High Places High Places VS Mankind(Thrill Jockey) Buy it from Insound
Reviewing High Places’ full-length debut with any clairvoyance seemed impossible without accepting a series of inevitable paradoxes, that: (A) its craft would be commended, if not always enjoyed, (B) each song worth complimenting would be negated by a disappointing nemesis-track, and (C) ultimately High Places has to choose you… you can’t play-repeat your way over its hurdles. If there was any consolation to that 2008 review, it was the grim acknowledgement that I wasn’t alone in my indifference. Fan reception offered no easy consensus, with half the camp professing their preference for the singles collection 03/07-09/07, while the self-titled LP’s score on Metacritic showcased a careful tedium that, in most cases, shrugged that High Places deserved the benefit of the doubt.
That doubt, as I pinpointed throughout my lengthy judgment-call with High Places, boiled down to a disconnect; that for all their promising rhythms and clattering collages, the duo of Rob Barber and Mary Pearson couldn’t commit to a hook long enough to imbed emotion into what were otherwise charmingly hopeless curios. High Places VS Mankind, while likely not titled as a rebuke toward their divided fanbase, again faces the task of assembling a full-length capable of matching the high watermark set by their too-good-too-soon singles compilation.
No differently than how 03/07-09/07 supplanted some of the self-titled record’s status, how this proper sophomore settles with you will depend on what you liked about High Places in the first place. If you favoured the structured focus of songs like Namer and Gold Coin that tied their recess-singalongs to fractured pop hooks, High Places VS Mankind offers your kind of progression. And mine, too. Blazing through the opening gates with The Longest Shadow and On Giving Up, High Places take their school bus of bizarre electronics clubbing, locking Pearson’s flighty vocals into deep-set grooves of live bass and guitar. When the duo isn’t streamlining its auxiliary percussion into New Wave-inspired heartbeats, they’re treading dangerously close to forming a fluent album with The Channon and Canada; the former a cloud of dense loops and harmonic experimenting, the latter track delivering a speaker-blown melancholy, crawling across gray horizons, post-everything.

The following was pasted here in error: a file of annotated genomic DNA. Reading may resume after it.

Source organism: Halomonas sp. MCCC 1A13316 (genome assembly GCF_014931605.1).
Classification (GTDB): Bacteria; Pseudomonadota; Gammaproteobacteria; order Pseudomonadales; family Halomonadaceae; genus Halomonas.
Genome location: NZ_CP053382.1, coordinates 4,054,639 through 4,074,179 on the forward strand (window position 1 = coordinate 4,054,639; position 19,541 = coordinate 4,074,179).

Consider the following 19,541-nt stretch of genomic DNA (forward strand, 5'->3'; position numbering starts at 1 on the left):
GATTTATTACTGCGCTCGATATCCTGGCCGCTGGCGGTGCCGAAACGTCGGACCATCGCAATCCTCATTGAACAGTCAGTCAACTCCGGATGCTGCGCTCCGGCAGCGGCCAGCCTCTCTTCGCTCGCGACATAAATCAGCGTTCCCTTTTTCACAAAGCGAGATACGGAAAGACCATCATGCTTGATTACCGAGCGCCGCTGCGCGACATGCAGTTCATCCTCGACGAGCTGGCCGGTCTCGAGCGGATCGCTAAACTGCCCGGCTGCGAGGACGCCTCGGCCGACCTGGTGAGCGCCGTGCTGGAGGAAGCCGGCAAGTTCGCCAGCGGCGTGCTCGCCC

When you consider that Barber and Pearson labeled their self-titled record’s genre as “Children’s Songs” on iTunes, the steps taken on High Places VS Mankind can’t help but feel like a graduation of sorts. Recalling only bits of their awkward past-flirtations with electro-pop, this new material feels ripe with a formative momentum that only occasionally misses the mark (the elementary musings behind On a Hill in a Bed on a Road in a House, we can do without). This follow-up isn’t quite as quirky, sure, and the same fan-divisions will argue whether the band has strayed toward commercial outlets. To a degree, they have, although not at the cost of their best assets. Unlike previous efforts, High Places are committing themselves to a scene, trendy as it may be, and writing songs that equate to more than electronic whirls and bangs.26 May, 2010 - 21:54 — Ryan Pratt